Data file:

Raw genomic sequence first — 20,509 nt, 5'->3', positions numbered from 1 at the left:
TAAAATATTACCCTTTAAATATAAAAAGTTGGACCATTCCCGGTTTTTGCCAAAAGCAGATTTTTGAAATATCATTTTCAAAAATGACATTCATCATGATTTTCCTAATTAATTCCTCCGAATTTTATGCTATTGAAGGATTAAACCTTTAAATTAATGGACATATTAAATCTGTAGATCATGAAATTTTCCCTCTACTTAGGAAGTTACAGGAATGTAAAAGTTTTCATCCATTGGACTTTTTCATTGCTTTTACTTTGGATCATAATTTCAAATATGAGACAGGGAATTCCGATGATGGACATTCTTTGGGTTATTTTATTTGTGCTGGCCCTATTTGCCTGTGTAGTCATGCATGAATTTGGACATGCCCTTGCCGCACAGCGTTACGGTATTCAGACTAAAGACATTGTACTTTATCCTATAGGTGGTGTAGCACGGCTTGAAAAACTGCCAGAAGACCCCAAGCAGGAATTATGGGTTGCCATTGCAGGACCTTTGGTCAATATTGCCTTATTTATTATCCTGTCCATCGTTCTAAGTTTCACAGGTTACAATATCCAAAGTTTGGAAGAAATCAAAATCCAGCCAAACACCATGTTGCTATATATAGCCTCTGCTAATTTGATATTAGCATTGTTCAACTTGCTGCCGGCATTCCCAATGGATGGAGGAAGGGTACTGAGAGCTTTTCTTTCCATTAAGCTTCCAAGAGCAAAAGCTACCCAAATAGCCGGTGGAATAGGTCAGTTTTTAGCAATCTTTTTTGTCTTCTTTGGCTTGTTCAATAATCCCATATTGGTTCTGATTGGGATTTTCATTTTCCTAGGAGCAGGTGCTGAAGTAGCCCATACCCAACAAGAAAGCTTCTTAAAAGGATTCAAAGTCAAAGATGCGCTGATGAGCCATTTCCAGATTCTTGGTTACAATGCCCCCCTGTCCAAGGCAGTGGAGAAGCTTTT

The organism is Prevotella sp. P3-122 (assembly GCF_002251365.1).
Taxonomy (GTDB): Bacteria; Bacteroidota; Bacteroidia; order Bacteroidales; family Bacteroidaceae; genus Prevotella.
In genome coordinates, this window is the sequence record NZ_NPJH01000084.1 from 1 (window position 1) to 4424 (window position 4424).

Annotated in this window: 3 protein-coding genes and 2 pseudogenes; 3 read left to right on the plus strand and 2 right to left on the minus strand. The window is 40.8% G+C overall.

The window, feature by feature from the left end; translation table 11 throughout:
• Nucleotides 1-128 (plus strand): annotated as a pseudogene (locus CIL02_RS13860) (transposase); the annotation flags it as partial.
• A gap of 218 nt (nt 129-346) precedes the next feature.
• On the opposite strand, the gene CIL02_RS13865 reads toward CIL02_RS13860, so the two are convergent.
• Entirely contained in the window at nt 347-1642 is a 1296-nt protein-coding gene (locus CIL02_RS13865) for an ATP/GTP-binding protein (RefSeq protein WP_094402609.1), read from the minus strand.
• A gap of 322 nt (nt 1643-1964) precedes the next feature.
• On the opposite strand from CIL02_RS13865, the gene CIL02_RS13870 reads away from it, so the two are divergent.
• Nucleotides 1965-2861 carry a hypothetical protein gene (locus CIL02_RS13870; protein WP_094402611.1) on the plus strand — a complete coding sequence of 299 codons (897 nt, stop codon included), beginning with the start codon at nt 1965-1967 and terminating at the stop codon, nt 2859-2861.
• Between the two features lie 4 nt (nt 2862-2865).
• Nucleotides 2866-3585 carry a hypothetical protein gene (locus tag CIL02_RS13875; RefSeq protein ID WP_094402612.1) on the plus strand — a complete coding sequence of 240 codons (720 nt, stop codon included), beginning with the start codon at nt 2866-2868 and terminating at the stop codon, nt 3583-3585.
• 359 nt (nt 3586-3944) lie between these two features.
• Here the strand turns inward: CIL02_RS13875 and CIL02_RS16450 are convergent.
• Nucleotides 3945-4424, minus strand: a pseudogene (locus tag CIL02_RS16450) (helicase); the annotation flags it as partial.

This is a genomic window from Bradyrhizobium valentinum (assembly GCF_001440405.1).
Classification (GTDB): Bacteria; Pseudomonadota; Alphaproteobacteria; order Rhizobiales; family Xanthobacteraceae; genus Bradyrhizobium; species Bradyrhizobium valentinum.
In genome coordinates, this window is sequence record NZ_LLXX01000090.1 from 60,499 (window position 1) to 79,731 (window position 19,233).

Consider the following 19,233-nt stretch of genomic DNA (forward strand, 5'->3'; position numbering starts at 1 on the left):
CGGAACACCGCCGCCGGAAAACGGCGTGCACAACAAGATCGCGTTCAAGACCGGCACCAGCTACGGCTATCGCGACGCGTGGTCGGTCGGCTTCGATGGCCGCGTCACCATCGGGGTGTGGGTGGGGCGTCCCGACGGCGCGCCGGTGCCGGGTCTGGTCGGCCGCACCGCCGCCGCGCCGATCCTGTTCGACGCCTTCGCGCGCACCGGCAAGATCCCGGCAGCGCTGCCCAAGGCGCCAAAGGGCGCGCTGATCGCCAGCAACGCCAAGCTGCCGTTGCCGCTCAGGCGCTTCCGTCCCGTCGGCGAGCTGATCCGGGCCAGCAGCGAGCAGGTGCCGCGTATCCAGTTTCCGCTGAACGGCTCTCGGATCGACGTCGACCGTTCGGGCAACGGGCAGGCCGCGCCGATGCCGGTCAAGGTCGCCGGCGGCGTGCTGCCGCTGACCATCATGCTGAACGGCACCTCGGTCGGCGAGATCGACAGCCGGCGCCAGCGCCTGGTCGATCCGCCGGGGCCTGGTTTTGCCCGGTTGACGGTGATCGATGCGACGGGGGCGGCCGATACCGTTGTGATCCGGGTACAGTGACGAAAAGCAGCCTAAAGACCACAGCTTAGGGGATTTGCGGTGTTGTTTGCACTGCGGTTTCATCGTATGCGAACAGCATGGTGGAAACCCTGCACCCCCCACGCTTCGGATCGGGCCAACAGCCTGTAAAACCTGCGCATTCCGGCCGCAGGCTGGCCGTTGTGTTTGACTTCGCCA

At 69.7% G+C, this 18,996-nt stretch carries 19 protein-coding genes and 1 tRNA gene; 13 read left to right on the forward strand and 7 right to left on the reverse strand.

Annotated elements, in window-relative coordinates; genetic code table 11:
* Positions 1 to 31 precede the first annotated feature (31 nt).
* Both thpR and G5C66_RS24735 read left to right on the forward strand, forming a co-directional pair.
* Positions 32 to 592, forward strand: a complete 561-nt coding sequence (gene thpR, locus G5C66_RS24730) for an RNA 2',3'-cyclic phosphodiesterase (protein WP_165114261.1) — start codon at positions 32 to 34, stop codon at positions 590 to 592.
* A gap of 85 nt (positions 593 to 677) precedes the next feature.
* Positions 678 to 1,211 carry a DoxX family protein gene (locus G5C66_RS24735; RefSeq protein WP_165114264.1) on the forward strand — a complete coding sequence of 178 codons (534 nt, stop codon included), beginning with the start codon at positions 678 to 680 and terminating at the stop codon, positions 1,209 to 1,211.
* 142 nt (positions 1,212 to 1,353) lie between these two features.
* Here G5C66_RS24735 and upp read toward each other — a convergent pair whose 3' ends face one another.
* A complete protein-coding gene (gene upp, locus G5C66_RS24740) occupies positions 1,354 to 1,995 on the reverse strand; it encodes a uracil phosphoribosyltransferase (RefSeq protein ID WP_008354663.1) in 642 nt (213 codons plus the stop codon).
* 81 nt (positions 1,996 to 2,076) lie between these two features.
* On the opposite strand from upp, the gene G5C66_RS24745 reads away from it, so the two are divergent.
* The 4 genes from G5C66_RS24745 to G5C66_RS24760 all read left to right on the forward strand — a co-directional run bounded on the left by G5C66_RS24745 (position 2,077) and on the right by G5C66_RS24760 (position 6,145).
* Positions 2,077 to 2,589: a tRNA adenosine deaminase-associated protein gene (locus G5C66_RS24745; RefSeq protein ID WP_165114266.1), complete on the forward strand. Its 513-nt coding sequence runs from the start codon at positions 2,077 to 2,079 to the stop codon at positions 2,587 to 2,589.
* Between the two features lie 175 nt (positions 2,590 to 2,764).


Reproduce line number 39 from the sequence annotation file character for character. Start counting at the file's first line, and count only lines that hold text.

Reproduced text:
* Between the two features lie 175 nt (positions 2,590 to 2,764).